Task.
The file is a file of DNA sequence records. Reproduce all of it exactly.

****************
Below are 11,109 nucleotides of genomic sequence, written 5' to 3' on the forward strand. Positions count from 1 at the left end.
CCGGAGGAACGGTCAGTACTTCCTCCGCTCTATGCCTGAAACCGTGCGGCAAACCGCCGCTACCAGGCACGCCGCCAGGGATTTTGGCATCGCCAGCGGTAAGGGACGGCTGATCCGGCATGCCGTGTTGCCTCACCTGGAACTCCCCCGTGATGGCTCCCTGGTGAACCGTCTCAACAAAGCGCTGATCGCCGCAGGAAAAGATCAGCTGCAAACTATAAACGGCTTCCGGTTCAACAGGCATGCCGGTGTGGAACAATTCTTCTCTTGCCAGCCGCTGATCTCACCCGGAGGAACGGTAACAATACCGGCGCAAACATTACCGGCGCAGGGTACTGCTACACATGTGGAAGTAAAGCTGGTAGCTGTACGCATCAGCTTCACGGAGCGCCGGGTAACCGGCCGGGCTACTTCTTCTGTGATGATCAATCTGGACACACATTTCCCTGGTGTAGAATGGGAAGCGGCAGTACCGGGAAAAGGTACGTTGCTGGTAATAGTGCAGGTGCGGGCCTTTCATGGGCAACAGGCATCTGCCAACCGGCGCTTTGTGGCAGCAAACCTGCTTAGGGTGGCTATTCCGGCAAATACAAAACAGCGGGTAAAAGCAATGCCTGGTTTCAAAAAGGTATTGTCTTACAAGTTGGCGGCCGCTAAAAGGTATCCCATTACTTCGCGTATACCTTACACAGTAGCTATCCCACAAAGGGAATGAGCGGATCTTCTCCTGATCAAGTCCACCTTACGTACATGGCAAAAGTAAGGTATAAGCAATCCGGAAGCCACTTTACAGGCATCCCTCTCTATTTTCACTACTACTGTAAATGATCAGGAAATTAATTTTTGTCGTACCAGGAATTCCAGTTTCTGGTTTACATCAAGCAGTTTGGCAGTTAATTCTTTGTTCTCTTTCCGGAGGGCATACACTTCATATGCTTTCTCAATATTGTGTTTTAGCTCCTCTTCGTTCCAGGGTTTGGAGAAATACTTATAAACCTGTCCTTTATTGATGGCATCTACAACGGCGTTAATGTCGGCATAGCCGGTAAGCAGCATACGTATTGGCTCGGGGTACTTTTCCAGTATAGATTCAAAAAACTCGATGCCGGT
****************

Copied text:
Below are 11,109 nucleotides of genomic sequence, written 5' to 3' on the forward strand. Positions count from 1 at the left end.
CCGGAGGAACGGTCAGTACTTCCTCCGCTCTATGCCTGAAACCGTGCGGCAAACCGCCGCTACCAGGCACGCCGCCAGGGATTTTGGCATCGCCAGCGGTAAGGGACGGCTGATCCGGCATGCCGTGTTGCCTCACCTGGAACTCCCCCGTGATGGCTCCCTGGTGAACCGTCTCAACAAAGCGCTGATCGCCGCAGGAAAAGATCAGCTGCAAACTATAAACGGCTTCCGGTTCAACAGGCATGCCGGTGTGGAACAATTCTTCTCTTGCCAGCCGCTGATCTCACCCGGAGGAACGGTAACAATACCGGCGCAAACATTACCGGCGCAGGGTACTGCTACACATGTGGAAGTAAAGCTGGTAGCTGTACGCATCAGCTTCACGGAGCGCCGGGTAACCGGCCGGGCTACTTCTTCTGTGATGATCAATCTGGACACACATTTCCCTGGTGTAGAATGGGAAGCGGCAGTACCGGGAAAAGGTACGTTGCTGGTAATAGTGCAGGTGCGGGCCTTTCATGGGCAACAGGCATCTGCCAACCGGCGCTTTGTGGCAGCAAACCTGCTTAGGGTGGCTATTCCGGCAAATACAAAACAGCGGGTAAAAGCAATGCCTGGTTTCAAAAAGGTATTGTCTTACAAGTTGGCGGCCGCTAAAAGGTATCCCATTACTTCGCGTATACCTTACACAGTAGCTATCCCACAAAGGGAATGAGCGGATCTTCTCCTGATCAAGTCCACCTTACGTACATGGCAAAAGTAAGGTATAAGCAATCCGGAAGCCACTTTACAGGCATCCCTCTCTATTTTCACTACTACTGTAAATGATCAGGAAATTAATTTTTGTCGTACCAGGAATTCCAGTTTCTGGTTTACATCAAGCAGTTTGGCAGTTAATTCTTTGTTCTCTTTCCGGAGGGCATACACTTCATATGCTTTCTCAATATTGTGTTTTAGCTCCTCTTCGTTCCAGGGTTTGGAGAAATACTTATAAACCTGTCCTTTATTGATGGCATCTACAACGGCGTTAATGTCGGCATAGCCGGTAAGCAGCATACGTATTGGCTCGGGGTACTTTTCCAGTATAGATTCAAAAAACTCGATGCCGGT